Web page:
It took former President Barack Obama and his Democratic backers more than a year to pass the Affordable Care Act, a slow and painstaking process that allowed plenty of time for a fierce backlash to ignite, undermining the law from the very start.
Republicans are trying to avoid that pitfall as they attempt to fulfill years' worth of promises to repeal and replace Obama's law.
After going public with their long-sought bill a week ago, House Republicans swiftly pushed it through two key committees. They hope to pass the legislation in the full House during the week of March 20 before sending it to the Senate and then, they hope, to President Donald Trump — all before Congress can take a recess that could allow town hall fury to erupt.
Democrats are crying foul, accusing Republicans of rushing the bill through before the public can figure out what it does. Republicans dispute the criticism, arguing that their legislation enshrines elements of a plan House Republicans worked on for months last year and campaigned on under House Speaker Paul Ryan, R-Wis.
"We offered it up in June. We ran on it all through the election. And now we've translated it into legislation," Ryan said.
Yet after seven years of Republican promises to undo Obama's signature health law and without ever uniting behind a plan to achieve that, the fact that they produced a bill at all came as something of a surprise.
And now, after months of confident predictions that Republicans would not be able to get their act together on health care, Democrats find themselves wondering anxiously whether the GOP could actually succeed in wiping away those arduous months of work from the dawn of the Obama administration.
"Nobody believed Republicans had a bill," said the No. 2 House Democrat, Steny Hoyer of Maryland, "until Monday night."
It's a far cry from eight years ago, when Democrats held countless hearings and debated at length, in public and private, how to enact the most significant changes to the nation's health care system in a generation.
Shorter process, shorter bill
While Republicans are not trying for bipartisan support on their repeal bill, Democrats spent arduous months in the Senate with a bipartisan working group of three Republican and three Democratic senators, known as the Gang of Six, trying to agree on a bipartisan bill in the process that led to passage of the Affordable Care Act along strictly partisan lines. That effort ultimately failed.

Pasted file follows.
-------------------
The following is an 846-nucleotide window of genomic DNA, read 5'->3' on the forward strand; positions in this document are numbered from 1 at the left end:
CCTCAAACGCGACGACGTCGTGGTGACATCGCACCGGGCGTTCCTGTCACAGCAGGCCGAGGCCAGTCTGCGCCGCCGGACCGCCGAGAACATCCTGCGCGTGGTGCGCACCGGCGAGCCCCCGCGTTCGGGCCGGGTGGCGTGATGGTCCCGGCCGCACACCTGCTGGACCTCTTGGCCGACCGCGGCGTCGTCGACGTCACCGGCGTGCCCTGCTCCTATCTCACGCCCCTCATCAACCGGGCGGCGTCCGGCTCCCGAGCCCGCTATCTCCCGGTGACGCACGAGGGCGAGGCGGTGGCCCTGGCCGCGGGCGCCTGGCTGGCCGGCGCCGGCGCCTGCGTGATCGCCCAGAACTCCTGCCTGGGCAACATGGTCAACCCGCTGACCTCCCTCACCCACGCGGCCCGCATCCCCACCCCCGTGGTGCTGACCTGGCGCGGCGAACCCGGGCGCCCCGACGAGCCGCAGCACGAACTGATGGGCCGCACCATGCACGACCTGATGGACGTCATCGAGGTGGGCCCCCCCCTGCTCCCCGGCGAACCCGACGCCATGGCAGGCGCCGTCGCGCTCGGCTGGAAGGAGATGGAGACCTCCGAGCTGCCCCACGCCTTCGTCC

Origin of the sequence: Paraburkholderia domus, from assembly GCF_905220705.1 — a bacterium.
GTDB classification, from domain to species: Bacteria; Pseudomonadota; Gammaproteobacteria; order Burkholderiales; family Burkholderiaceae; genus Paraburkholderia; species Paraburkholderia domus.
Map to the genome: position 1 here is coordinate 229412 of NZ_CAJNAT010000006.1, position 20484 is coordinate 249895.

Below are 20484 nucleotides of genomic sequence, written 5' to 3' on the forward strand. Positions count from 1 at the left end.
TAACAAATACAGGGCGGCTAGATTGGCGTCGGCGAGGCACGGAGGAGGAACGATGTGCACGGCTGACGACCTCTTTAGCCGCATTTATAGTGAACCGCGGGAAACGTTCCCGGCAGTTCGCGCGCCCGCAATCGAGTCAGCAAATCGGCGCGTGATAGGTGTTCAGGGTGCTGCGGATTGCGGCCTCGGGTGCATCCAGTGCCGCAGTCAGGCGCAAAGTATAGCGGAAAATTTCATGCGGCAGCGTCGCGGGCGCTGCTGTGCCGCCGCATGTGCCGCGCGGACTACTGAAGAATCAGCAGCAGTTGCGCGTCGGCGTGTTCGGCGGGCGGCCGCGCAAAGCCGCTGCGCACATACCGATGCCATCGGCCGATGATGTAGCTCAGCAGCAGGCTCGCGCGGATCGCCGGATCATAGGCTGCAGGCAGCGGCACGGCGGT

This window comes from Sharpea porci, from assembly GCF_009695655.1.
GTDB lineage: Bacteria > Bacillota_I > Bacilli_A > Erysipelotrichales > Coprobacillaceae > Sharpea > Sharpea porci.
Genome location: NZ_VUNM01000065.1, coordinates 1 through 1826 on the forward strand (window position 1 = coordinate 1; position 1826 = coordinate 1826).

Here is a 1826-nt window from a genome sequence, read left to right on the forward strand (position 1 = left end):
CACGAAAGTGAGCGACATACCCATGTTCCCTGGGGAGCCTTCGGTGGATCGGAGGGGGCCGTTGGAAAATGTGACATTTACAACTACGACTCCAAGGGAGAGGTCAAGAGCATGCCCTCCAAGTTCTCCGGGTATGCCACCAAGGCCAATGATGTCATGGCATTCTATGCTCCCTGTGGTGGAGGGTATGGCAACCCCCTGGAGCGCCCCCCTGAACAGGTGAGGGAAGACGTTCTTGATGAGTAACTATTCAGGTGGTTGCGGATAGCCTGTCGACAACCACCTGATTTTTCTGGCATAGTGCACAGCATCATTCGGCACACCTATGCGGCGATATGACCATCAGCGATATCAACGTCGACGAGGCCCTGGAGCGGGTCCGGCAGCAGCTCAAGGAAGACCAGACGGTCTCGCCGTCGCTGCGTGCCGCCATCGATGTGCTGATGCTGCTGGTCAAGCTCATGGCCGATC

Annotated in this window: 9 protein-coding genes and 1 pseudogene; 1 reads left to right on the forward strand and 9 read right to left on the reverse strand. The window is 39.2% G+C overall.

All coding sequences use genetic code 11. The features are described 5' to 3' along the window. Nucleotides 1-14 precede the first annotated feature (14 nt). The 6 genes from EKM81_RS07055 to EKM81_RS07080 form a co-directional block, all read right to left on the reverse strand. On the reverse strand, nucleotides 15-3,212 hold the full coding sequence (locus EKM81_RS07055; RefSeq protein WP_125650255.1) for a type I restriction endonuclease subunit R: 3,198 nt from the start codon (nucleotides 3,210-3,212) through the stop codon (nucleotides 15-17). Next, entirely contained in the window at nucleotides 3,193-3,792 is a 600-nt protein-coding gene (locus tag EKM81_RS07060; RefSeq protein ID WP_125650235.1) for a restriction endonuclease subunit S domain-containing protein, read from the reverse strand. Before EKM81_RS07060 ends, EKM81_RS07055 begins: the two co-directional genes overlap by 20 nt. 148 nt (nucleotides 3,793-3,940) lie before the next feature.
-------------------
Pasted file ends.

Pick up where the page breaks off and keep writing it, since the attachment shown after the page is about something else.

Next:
The GOP legislation is 123 pages long. The Affordable Care Act was more than 900 pages.
"We held hearings and we just spent seemingly endless hours working it over — very different from what the Republicans are doing," said Rep. Sander Levin, D-Mich.
To be sure, creating an enormous federal program requires more time and effort than jettisoning some pieces of an existing one while replacing others with new, or in some cases retooled, conservative-friendly solutions.
The GOP legislation would eliminate the current mandate that nearly all people in the United States carry insurance or face fines. It would use tax credits to allow consumers to buy health coverage, expand health savings accounts, phase out an expansion of Medicaid and cap that program for the future, end some requirements for health plans under Obama's law, and scrap a number of taxes.
Republicans have proceeded thus far without official estimates on how much the bill will cost or how many people will be covered, though it's expected to be millions fewer than under Obama's law. The Congressional Budget Office estimates are expected Monday, and that could affect Republicans' chances.
Despite the momentum claimed by GOP leaders and the White House, deep divisions remain in their party. Conservatives argue that the legislation doesn't do enough to uproot the law. Other Republicans express qualms about the impact on Medicaid recipients in their states. Some Republicans accuse Ryan and House GOP leaders of moving too quickly.
"We should have an open process, we should allow all of the members to amend legislation, within reason," said GOP Rep. Justin Amash of Michigan, a perennial leadership foe.
But Democrats paid a price for their lengthy process, and there was second-guessing even then over the length of time Obama allowed the Senate's Gang of Six group to spend in its ultimately fruitless quest. As the months dragged on, public opposition grew. Over Congress' August recess in 2009, that rage overflowed at town halls that spawned the tea party movement, which would take back GOP control of the House the next year.
There's little question that if the GOP process were to drag out for months, especially over a long congressional recess, a similar dynamic could emerge, especially given the consumer and senior groups that have lined up against the legislation and the energized Democratic base already on display at marches and town halls this year.
If Republicans succeed in shoving the bill through this month, such opposition will have less time to make itself felt.
Instead, even some congressional Republicans are expressing some amazement at finding themselves, eight years later, undoing the law Democrats forged through those many months of turmoil and debate.
"I'm pleasantly surprised," said GOP Rep. Joe Wilson of South Carolina, who gained notoriety for yelling "You lie!" at Obama during a health care speech to Congress in 2009.